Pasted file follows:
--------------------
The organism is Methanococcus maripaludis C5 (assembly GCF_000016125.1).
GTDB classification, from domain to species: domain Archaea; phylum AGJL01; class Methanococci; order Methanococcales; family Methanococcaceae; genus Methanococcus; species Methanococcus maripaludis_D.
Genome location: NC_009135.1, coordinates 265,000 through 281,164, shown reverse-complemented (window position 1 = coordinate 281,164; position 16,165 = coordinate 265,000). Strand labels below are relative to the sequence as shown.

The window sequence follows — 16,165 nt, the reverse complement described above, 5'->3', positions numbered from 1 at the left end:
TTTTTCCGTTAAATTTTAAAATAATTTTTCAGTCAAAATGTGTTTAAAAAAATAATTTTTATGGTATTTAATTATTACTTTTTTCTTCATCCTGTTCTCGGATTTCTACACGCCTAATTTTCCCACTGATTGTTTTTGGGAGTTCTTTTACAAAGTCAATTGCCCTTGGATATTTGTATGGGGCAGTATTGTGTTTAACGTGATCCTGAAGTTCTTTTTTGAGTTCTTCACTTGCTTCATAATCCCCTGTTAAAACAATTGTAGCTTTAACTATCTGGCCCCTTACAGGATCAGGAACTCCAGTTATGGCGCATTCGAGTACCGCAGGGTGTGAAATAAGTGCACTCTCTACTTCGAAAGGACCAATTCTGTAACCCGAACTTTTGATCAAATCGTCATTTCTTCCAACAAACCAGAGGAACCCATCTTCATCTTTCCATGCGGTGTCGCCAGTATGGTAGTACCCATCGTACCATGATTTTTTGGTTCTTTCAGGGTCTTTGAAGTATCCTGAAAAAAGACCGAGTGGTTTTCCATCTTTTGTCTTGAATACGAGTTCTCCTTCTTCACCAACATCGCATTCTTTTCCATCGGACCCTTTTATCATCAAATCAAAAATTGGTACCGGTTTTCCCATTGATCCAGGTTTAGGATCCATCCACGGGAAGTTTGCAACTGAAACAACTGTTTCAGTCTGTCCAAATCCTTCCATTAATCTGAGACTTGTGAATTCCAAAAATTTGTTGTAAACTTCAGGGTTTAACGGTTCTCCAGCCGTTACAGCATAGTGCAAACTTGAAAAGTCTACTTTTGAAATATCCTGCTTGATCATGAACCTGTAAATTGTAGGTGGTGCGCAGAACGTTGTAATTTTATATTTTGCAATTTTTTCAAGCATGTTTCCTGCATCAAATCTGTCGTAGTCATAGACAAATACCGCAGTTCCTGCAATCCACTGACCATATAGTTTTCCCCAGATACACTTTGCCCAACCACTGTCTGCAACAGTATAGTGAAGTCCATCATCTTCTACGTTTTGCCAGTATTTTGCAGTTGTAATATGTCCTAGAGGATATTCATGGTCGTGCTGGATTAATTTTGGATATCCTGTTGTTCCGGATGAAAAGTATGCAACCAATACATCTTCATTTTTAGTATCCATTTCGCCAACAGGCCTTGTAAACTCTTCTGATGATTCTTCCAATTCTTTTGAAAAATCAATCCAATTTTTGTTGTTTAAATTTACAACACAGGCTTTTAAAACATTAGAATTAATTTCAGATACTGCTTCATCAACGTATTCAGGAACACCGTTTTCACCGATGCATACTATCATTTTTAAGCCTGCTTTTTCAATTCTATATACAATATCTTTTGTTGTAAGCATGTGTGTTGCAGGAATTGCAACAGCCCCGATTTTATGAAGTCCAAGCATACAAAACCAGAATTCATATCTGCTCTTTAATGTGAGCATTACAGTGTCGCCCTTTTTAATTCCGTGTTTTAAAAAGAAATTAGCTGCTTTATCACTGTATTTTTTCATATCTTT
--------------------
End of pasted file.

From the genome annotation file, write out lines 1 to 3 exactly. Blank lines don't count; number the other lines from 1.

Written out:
The organism is Methanococcus maripaludis C5 (assembly GCF_000016125.1).
GTDB classification, from domain to species: domain Archaea; phylum AGJL01; class Methanococci; order Methanococcales; family Methanococcaceae; genus Methanococcus; species Methanococcus maripaludis_D.
Genome location: NC_009135.1, coordinates 265,000 through 281,164, shown reverse-complemented (window position 1 = coordinate 281,164; position 16,165 = coordinate 265,000). Strand labels below are relative to the sequence as shown.